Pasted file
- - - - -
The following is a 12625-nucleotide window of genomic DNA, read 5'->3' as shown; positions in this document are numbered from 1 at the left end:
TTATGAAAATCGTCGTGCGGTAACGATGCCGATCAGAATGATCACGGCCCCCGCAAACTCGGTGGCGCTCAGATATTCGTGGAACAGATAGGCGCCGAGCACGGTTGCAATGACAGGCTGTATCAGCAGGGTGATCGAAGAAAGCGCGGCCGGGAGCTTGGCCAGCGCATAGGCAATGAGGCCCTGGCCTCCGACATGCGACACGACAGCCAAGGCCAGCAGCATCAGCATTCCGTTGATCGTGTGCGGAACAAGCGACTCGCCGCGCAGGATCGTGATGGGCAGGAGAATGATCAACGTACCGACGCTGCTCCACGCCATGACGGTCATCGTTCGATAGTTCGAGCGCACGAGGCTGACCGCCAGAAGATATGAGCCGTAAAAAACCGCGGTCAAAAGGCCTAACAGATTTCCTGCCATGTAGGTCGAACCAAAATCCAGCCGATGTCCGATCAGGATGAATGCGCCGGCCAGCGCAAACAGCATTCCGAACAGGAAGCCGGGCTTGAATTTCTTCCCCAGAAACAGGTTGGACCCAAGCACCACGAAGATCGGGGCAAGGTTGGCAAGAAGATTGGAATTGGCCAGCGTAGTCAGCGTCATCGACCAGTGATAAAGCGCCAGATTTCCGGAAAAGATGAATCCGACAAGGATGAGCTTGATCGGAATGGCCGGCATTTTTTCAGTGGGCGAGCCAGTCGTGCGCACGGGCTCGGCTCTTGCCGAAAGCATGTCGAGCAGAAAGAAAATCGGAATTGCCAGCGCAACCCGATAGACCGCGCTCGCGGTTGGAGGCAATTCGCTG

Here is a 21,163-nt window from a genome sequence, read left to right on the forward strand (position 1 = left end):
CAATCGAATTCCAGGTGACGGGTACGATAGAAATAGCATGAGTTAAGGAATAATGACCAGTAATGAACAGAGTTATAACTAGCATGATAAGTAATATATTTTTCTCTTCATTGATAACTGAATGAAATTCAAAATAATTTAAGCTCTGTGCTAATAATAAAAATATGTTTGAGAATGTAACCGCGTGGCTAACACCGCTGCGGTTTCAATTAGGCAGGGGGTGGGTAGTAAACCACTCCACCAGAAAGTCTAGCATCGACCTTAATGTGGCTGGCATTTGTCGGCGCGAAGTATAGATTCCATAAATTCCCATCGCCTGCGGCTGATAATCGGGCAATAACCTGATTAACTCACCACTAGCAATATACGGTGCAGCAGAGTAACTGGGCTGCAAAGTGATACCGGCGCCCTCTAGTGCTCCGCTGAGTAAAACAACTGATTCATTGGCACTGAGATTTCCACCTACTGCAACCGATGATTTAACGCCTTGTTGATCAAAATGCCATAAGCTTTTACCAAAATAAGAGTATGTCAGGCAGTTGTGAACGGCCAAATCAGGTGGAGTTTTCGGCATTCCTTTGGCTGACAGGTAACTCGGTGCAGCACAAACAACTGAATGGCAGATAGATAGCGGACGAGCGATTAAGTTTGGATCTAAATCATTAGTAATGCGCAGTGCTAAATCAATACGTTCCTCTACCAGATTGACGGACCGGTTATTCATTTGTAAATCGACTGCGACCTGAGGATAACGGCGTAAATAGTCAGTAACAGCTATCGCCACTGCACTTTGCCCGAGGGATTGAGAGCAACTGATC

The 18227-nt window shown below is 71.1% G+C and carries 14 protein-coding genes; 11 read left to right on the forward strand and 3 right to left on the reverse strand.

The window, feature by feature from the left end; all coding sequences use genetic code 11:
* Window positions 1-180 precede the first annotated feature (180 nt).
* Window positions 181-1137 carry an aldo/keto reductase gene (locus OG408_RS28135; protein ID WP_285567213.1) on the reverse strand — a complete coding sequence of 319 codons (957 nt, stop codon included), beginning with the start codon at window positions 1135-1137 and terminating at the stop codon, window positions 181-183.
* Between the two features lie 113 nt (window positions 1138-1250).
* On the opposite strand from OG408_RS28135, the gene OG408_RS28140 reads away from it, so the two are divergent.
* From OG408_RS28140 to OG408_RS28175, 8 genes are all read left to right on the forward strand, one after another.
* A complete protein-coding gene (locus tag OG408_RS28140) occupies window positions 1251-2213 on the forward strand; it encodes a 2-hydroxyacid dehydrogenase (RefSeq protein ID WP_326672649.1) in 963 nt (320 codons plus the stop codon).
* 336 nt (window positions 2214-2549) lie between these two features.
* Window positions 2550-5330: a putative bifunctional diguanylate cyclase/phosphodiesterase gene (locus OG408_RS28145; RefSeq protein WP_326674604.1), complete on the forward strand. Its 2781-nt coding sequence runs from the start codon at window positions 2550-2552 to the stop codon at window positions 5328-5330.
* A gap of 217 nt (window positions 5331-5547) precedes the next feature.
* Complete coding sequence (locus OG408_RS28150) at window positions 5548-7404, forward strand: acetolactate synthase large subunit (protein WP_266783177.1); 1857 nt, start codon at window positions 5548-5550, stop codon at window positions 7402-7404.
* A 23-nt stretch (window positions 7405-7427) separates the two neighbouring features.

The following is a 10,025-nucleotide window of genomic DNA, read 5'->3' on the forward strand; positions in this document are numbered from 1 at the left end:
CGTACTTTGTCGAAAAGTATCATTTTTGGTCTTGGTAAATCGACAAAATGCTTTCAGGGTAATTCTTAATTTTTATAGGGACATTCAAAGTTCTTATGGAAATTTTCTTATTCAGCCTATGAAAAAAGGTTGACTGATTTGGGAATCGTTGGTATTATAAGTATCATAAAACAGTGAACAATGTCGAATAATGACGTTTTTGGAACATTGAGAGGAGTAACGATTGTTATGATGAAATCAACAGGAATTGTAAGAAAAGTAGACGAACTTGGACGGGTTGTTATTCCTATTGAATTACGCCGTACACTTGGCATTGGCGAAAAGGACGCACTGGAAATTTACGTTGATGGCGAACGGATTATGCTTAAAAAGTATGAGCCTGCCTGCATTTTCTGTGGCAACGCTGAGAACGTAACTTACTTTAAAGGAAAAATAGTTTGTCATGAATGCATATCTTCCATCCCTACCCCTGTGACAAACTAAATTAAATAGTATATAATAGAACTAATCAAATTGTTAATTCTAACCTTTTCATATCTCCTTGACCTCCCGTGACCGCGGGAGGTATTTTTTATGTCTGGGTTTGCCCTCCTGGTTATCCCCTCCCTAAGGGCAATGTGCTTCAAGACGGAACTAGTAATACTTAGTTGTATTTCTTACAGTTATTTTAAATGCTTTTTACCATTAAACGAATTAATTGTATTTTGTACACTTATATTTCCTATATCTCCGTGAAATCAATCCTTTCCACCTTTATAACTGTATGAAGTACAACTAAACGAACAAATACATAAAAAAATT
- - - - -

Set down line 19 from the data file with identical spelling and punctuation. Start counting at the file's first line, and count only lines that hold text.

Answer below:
CGTACTTTGTCGAAAAGTATCATTTTTGGTCTTGGTAAATCGACAAAATGCTTTCAGGGTAATTCTTAATTTTTATAGGGACATTCAAAGTTCTTATGGAAATTTTCTTATTCAGCCTATGAAAAAAGGTTGACTGATTTGGGAATCGTTGGTATTATAAGTATCATAAAACAGTGAACAATGTCGAATAATGACGTTTTTGGAACATTGAGAGGAGTAACGATTGTTATGATGAAATCAACAGGAATTGTAAGAAAAGTAGACGAACTTGGACGGGTTGTTATTCCTATTGAATTACGCCGTACACTTGGCATTGGCGAAAAGGACGCACTGGAAATTTACGTTGATGGCGAACGGATTATGCTTAAAAAGTATGAGCCTGCCTGCATTTTCTGTGGCAACGCTGAGAACGTAACTTACTTTAAAGGAAAAATAGTTTGTCATGAATGCATATCTTCCATCCCTACCCCTGTGACAAACTAAATTAAATAGTATATAATAGAACTAATCAAATTGTTAATTCTAACCTTTTCATATCTCCTTGACCTCCCGTGACCGCGGGAGGTATTTTTTATGTCTGGGTTTGCCCTCCTGGTTATCCCCTCCCTAAGGGCAATGTGCTTCAAGACGGAACTAGTAATACTTAGTTGTATTTCTTACAGTTATTTTAAATGCTTTTTACCATTAAACGAATTAATTGTATTTTGTACACTTATATTTCCTATATCTCCGTGAAATCAATCCTTTCCACCTTTATAACTGTATGAAGTACAACTAAACGAACAAATACATAAAAAAATT